The Equality and Human Rights Commission (EHRC) appreciates the challenges to married transsexual people and their partners presented by Schedule 2 of the Act and in a recent submission to government[21] they recommend

The government amends the Gender Recognition Act to allow for the automatic conversion of a marriage into a civil partnership upon one member of the couple obtaining a gender recognition certificate.

Relationship with the Equality Act 2010[edit]

The operation of the GRA interacts with exemptions in the Equality Act 2010 which allow for single sex services and 'communal accommodation' (such as prisons and dormitories) and other exemptions such as all-women's political shortlists and single-sex charities. As the Equality and Human Rights Commission has clarified:

A trans person is protected from sex discrimination on the basis of their legal sex. This means that a trans woman who does not hold a GRC and is therefore legally male would be treated as male for the purposes of the sex discrimination provisions, and a trans woman with a GRC would be treated as female. The sex discrimination exceptions in the Equality Act therefore apply differently to a trans person with a GRC or without a GRC.[22]

There is a lack of clear guidance about how to interpret the interaction between the Gender Recognition Act and the Equality Act in practice. The Women's Budget Group in its submission to the government's consultation on reforming the GRA said:

there is widespread confusion and lack of information about the Equality Act exemptions, meaning that many service providers and commissioners do not know what the law does and does not allow. Some commissioners [i.e. of public service contracts] do not believe that single sex services are lawful at all. Many do not appear to be aware of the exemptions for gender reassignment.[23]

The Equality and Human Rights Commission said in its submission:

There is evidence that practical guidance and other forms of assistance is required to help trans people, single-sex and separate-sex service providers understand and navigate the complexities of sex-based exceptions in the Equality Act 2010, without compromising the service provided to women in difficult and vulnerable situations. Given the role that legal sex has played as an indicator of biological or physical sex differences, it is also important that Parliamentarians consider any implications for existing sex-based legislation and social policy where biological or physical sex differences remain relevant, and how they should operate in practice, before any change in the law.[24]

See also[edit]


  1. ^ The citation of this Act by this short title is authorised by section 29 of this Act.
  2. ^ HM Courts and Tribunals Service. "The General Guide for all Users Gender Recognition Act 2004" (PDF). Retrieved 17 January 2019.
  3. ^ "Gender Recognition Certificates (T455)". GOV.UK.
  4. ^ Participation, Expert. "Gender Recognition Act 2004".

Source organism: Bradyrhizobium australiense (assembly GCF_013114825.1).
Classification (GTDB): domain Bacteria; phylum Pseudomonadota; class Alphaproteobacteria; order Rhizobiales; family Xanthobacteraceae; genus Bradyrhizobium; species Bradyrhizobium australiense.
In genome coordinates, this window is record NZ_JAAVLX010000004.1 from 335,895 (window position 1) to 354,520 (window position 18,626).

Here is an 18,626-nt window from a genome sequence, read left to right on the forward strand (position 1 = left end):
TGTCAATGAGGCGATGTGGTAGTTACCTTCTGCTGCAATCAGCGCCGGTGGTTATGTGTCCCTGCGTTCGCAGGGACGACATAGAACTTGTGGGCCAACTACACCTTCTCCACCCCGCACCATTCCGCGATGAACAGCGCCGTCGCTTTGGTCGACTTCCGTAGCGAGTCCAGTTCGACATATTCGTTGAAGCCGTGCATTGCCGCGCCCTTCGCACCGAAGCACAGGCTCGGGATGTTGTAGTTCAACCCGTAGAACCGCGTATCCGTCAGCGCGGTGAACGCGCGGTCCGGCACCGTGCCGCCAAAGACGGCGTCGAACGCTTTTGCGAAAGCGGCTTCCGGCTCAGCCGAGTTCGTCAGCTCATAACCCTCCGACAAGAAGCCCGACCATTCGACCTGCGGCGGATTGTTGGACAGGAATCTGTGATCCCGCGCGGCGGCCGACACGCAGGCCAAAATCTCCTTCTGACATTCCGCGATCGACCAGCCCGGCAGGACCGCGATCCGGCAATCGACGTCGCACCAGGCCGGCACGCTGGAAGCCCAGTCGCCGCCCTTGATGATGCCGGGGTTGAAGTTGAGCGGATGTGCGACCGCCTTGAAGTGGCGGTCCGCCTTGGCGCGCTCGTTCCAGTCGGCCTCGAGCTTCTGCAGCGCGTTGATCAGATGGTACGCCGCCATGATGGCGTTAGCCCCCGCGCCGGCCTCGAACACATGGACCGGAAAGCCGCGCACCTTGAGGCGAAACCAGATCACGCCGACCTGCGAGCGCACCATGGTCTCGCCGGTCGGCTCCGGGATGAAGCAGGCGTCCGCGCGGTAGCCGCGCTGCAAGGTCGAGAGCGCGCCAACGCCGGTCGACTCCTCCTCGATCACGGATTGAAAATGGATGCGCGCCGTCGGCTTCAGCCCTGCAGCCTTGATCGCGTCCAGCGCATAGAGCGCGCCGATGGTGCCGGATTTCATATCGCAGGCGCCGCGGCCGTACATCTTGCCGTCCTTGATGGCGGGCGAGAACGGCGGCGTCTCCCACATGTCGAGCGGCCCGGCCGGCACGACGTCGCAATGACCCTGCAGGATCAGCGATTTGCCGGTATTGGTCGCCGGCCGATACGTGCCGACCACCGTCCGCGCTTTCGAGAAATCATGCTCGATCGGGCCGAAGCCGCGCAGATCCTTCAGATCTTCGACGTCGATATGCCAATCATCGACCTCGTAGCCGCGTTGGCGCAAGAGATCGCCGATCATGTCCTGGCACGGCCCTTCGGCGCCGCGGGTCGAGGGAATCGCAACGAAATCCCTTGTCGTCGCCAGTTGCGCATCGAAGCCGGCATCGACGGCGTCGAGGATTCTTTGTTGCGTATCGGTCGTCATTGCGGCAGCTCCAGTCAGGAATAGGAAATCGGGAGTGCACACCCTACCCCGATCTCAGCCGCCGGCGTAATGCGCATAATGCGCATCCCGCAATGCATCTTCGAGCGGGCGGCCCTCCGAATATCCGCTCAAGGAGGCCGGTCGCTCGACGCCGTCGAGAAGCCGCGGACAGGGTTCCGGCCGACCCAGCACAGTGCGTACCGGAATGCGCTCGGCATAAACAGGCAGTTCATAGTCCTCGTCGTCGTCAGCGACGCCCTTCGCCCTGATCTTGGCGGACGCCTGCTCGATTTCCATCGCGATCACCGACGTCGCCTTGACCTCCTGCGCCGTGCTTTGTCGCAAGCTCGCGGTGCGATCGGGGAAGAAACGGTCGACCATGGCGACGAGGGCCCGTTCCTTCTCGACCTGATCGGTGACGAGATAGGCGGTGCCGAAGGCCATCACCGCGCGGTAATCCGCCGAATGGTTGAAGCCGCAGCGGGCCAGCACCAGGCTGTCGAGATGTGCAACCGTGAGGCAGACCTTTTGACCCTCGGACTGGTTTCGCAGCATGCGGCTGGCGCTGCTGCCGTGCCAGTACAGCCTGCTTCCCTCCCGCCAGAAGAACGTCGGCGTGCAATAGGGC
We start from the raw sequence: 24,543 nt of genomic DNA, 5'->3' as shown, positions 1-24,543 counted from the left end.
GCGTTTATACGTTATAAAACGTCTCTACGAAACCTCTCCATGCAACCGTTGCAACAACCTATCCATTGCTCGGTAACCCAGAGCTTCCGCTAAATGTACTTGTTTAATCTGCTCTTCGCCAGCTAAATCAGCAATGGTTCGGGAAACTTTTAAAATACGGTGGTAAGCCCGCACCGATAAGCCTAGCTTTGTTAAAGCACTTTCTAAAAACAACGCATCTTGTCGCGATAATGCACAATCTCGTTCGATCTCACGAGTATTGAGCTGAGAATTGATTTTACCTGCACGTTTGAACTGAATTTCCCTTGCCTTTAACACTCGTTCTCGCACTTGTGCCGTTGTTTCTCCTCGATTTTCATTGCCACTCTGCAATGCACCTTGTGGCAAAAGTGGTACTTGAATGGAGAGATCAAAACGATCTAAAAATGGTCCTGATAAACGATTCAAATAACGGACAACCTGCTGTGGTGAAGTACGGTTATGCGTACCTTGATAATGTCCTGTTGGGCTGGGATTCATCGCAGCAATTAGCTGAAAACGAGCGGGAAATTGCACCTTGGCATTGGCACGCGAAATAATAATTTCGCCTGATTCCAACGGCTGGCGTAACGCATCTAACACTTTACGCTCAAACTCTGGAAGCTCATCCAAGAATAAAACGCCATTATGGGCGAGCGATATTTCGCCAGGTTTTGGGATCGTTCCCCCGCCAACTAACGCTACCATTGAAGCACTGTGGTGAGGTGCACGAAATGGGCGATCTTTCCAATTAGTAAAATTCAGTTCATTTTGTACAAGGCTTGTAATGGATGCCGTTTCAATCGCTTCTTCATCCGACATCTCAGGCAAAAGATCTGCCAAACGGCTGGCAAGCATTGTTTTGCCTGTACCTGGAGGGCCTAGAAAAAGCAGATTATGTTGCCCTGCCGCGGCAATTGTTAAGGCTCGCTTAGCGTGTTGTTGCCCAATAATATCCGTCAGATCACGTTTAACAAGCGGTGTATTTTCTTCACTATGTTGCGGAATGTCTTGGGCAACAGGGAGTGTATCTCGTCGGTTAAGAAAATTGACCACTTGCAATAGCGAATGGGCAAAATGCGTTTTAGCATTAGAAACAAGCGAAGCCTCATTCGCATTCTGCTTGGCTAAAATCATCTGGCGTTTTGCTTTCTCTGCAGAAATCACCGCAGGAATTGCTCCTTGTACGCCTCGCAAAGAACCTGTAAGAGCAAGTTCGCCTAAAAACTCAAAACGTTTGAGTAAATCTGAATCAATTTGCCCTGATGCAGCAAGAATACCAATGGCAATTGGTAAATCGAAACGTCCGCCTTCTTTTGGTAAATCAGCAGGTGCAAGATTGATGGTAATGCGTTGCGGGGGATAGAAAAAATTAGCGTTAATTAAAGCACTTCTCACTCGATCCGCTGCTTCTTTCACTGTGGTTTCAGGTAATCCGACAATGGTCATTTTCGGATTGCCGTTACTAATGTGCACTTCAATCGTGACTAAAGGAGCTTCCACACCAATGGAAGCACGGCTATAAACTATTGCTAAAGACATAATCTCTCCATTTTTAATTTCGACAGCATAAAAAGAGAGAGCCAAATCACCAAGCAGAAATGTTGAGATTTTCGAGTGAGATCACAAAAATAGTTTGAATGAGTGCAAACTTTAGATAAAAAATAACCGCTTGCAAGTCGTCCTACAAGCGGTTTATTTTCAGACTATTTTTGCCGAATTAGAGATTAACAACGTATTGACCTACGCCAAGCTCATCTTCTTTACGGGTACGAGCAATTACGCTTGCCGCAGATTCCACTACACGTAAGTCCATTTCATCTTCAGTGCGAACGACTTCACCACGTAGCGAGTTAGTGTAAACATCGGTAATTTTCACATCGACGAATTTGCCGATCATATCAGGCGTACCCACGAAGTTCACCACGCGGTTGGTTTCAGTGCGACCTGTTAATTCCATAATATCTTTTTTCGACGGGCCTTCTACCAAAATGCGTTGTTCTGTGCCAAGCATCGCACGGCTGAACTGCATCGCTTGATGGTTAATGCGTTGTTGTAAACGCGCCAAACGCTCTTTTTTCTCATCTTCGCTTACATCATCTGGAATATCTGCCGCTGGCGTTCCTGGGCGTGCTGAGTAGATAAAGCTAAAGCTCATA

5. ^ Example of a Gender Recognition Certificate Archived 6 January 2009 at the Wayback Machine
  6. ^ a b c Greene, Hannah; Phillips, Nicole (29 May 2018). "The legal process for gender recognition". FamilyLaw. LexisNexis. Retrieved 31 May 2018.
  7. ^ Example of an Interim Gender Recognition Certificate Archived 6 January 2009 at the Wayback Machine
  8. ^ "Gender Recognition Bill: House of Commons Second Reading". The Public Whip. My Society. Archived from the original on 3 February 2010. Retrieved 2 February 2010.
  9. ^ "Gender Recognition Bill". The Public Whip. My Society. 30 April 2005. Archived from the original on 3 February 2010. Retrieved 3 February 2010.
  10. ^ a b Cowley, Philip; Mark Stuart (19 November 2004). "Mapping Conservative Divisions Under Michael Howard" (PDF). Archived from the original (PDF) on 3 February 2010. Retrieved 2010-02-03.
  11. ^ "Gender Recognition Bill: House of Commons Second Reading". Press For Change. Archived from the original on 2 February 2010. Retrieved 2010-02-02.
  12. ^ Women and Equalities Committee (2016). Transgender Equality: First Report of Session 2015-2016. House of Commons.
  13. ^ "Review of the Gender Recognition Act 2004 (9 Nov 2017)". Scottish Government (Riaghaltas na h-Alba). Retrieved 22 January 2018.
  14. ^ "Ministerial Foreword to the Review of the Gender Recognition Act 2004 (4 November 2017)". Scottish Government (Riaghaltas na h-Alba). Retrieved 22 January 2018.
  15. ^ Till Political Convenience Do Us Part; Christine Burns [1]
  16. ^ See the Honourable Dr. Harris, House of Commons Standing Committee A, 9 March 2004, Col 60. -
  17. ^ The Honourable Hugh Bayley, House of Commons 2nd Reading 23 February 2004, Col. 60; the Honourable Andrew Selous, House of Commons 2nd Reading 23 February 2004, Col. 64
  18. ^ The Honourable David Lammy, House of Commons Standing Committee A, 9 March 2004, Col. 69. It was suggested in the debates that the number of transgender people who have undertaken gender reassignment and who are currently living in a marriage was no more than 200.(the Honourable Mr. Oaten, House of Commons 2nd Reading 23 February 2004, Col. 69)
  19. ^ Levy, Andrew (1 May 2008). "Transsexual husband annuls marriage and enters into civil partnership with wife to keep pension benefits". Mail Online. Associated Newspapers Ltd. Retrieved 6 September 2008.
  20. ^ Fracassini, Camillo (30 October 2005). "Sex-change couple seek marriage recognition". Times Online. London. Retrieved 7 September 2008.
  21. ^ Submission on the United Kingdom's sixth periodic report under the International Covenant on Civil and Political Rights Archived 2 October 2008 at the Wayback Machine
  22. ^ "Our statement on sex and gender reassignment: legal protections and language". Equality and Human Rights Commission. Retrieved 17 January 2019.
  23. ^ Womens Budget Group. "Consultation on Reform of the Gender Recognition Act Women's Budget Group response to the Government Equalities Office" (PDF). Retrieved 17 January 2019.
  24. ^ Equality and Human Rights Commission. "Response of the consultation: Reform of the Gender Recognition Act" (PDF). Retrieved 17 January 2019.

External links[edit]